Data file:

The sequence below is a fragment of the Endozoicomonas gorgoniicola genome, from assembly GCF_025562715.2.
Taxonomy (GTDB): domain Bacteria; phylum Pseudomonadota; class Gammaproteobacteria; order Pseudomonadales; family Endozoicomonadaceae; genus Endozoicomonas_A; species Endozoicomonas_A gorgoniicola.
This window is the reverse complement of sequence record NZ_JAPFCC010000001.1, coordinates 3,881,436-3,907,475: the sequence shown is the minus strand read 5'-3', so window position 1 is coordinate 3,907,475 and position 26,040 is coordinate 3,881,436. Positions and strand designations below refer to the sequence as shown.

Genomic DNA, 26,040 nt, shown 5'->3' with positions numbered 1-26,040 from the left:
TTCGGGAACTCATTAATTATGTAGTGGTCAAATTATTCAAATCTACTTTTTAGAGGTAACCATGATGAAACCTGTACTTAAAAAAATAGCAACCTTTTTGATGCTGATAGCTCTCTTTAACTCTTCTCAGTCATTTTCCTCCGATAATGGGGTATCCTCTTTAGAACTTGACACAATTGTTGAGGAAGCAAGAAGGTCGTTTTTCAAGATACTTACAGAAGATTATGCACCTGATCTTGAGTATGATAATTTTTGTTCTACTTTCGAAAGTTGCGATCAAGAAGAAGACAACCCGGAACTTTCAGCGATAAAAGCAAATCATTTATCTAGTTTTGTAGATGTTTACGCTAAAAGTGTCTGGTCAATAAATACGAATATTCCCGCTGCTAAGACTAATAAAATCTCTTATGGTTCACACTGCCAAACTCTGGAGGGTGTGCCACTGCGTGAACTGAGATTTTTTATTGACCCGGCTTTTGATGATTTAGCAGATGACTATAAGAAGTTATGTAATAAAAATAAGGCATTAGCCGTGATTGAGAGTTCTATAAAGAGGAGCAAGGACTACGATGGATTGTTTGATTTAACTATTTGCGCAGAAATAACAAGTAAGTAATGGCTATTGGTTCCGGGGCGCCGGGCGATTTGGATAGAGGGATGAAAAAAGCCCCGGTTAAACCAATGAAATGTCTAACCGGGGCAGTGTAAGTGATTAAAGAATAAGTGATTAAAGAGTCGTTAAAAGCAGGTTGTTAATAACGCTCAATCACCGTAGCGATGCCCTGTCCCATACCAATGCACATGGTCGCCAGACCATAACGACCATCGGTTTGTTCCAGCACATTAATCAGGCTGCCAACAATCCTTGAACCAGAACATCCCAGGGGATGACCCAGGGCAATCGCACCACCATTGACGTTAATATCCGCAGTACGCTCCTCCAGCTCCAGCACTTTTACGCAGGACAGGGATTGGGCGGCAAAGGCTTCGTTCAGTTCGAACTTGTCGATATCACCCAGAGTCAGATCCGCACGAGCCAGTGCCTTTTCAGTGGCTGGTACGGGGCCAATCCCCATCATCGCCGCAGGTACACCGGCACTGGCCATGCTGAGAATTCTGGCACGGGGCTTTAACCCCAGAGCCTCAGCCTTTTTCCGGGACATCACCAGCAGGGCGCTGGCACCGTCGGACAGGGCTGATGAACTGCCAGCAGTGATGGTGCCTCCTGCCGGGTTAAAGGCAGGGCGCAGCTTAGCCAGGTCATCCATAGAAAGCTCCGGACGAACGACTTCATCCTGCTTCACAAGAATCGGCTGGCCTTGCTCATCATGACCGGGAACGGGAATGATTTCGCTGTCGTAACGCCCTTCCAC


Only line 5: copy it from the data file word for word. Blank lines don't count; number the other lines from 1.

TTCGGGAACTCATTAATTATGTAGTGGTCAAATTATTCAAATCTACTTTTTAGAGGTAACCATGATGAAACCTGTACTTAAAAAAATAGCAACCTTTTTGATGCTGATAGCTCTCTTTAACTCTTCTCAGTCATTTTCCTCCGATAATGGGGTATCCTCTTTAGAACTTGACACAATTGTTGAGGAAGCAAGAAGGTCGTTTTTCAAGATACTTACAGAAGATTATGCACCTGATCTTGAGTATGATAATTTTTGTTCTACTTTCGAAAGTTGCGATCAAGAAGAAGACAACCCGGAACTTTCAGCGATAAAAGCAAATCATTTATCTAGTTTTGTAGATGTTTACGCTAAAAGTGTCTGGTCAATAAATACGAATATTCCCGCTGCTAAGACTAATAAAATCTCTTATGGTTCACACTGCCAAACTCTGGAGGGTGTGCCACTGCGTGAACTGAGATTTTTTATTGACCCGGCTTTTGATGATTTAGCAGATGACTATAAGAAGTTATGTAATAAAAATAAGGCATTAGCCGTGATTGAGAGTTCTATAAAGAGGAGCAAGGACTACGATGGATTGTTTGATTTAACTATTTGCGCAGAAATAACAAGTAAGTAATGGCTATTGGTTCCGGGGCGCCGGGCGATTTGGATAGAGGGATGAAAAAAGCCCCGGTTAAACCAATGAAATGTCTAACCGGGGCAGTGTAAGTGATTAAAGAATAAGTGATTAAAGAGTCGTTAAAAGCAGGTTGTTAATAACGCTCAATCACCGTAGCGATGCCCTGTCCCATACCAATGCACATGGTCGCCAGACCATAACGACCATCGGTTTGTTCCAGCACATTAATCAGGCTGCCAACAATCCTTGAACCAGAACATCCCAGGGGATGACCCAGGGCAATCGCACCACCATTGACGTTAATATCCGCAGTACGCTCCTCCAGCTCCAGCACTTTTACGCAGGACAGGGATTGGGCGGCAAAGGCTTCGTTCAGTTCGAACTTGTCGATATCACCCAGAGTCAGATCCGCACGAGCCAGTGCCTTTTCAGTGGCTGGTACGGGGCCAATCCCCATCATCGCCGCAGGTACACCGGCACTGGCCATGCTGAGAATTCTGGCACGGGGCTTTAACCCCAGAGCCTCAGCCTTTTTCCGGGACATCACCAGCAGGGCGCTGGCACCGTCGGACAGGGCTGATGAACTGCCAGCAGTGATGGTGCCTCCTGCCGGGTTAAAGGCAGGGCGCAGCTTAGCCAGGTCATCCATAGAAAGCTCCGGACGAACGACTTCATCCTGCTTCACAAGAATCGGCTGGCCTTGCTCATCATGACCGGGAACGGGAATGATTTCGCTGTCGTAACGCCCTTCCAC